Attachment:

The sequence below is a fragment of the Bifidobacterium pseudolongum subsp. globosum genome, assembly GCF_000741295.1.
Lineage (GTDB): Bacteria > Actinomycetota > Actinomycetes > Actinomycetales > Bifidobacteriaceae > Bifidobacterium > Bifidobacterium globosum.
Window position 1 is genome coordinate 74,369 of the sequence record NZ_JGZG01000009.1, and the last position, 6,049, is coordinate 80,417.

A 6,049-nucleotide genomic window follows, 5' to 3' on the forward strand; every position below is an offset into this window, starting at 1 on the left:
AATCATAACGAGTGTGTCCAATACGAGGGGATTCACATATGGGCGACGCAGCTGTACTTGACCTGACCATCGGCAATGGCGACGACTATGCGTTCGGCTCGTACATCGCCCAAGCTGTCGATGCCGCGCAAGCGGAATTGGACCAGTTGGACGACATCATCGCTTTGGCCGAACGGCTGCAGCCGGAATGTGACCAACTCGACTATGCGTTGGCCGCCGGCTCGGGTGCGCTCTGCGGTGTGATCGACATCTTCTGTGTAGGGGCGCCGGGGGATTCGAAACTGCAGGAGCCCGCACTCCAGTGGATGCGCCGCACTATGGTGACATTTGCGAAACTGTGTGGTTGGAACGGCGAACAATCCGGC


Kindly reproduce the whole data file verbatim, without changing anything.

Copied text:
The sequence below is a fragment of the Bifidobacterium pseudolongum subsp. globosum genome, assembly GCF_000741295.1.
Lineage (GTDB): Bacteria > Actinomycetota > Actinomycetes > Actinomycetales > Bifidobacteriaceae > Bifidobacterium > Bifidobacterium globosum.
Window position 1 is genome coordinate 74,369 of the sequence record NZ_JGZG01000009.1, and the last position, 6,049, is coordinate 80,417.

A 6,049-nucleotide genomic window follows, 5' to 3' on the forward strand; every position below is an offset into this window, starting at 1 on the left:
AATCATAACGAGTGTGTCCAATACGAGGGGATTCACATATGGGCGACGCAGCTGTACTTGACCTGACCATCGGCAATGGCGACGACTATGCGTTCGGCTCGTACATCGCCCAAGCTGTCGATGCCGCGCAAGCGGAATTGGACCAGTTGGACGACATCATCGCTTTGGCCGAACGGCTGCAGCCGGAATGTGACCAACTCGACTATGCGTTGGCCGCCGGCTCGGGTGCGCTCTGCGGTGTGATCGACATCTTCTGTGTAGGGGCGCCGGGGGATTCGAAACTGCAGGAGCCCGCACTCCAGTGGATGCGCCGCACTATGGTGACATTTGCGAAACTGTGTGGTTGGAACGGCGAACAATCCGGC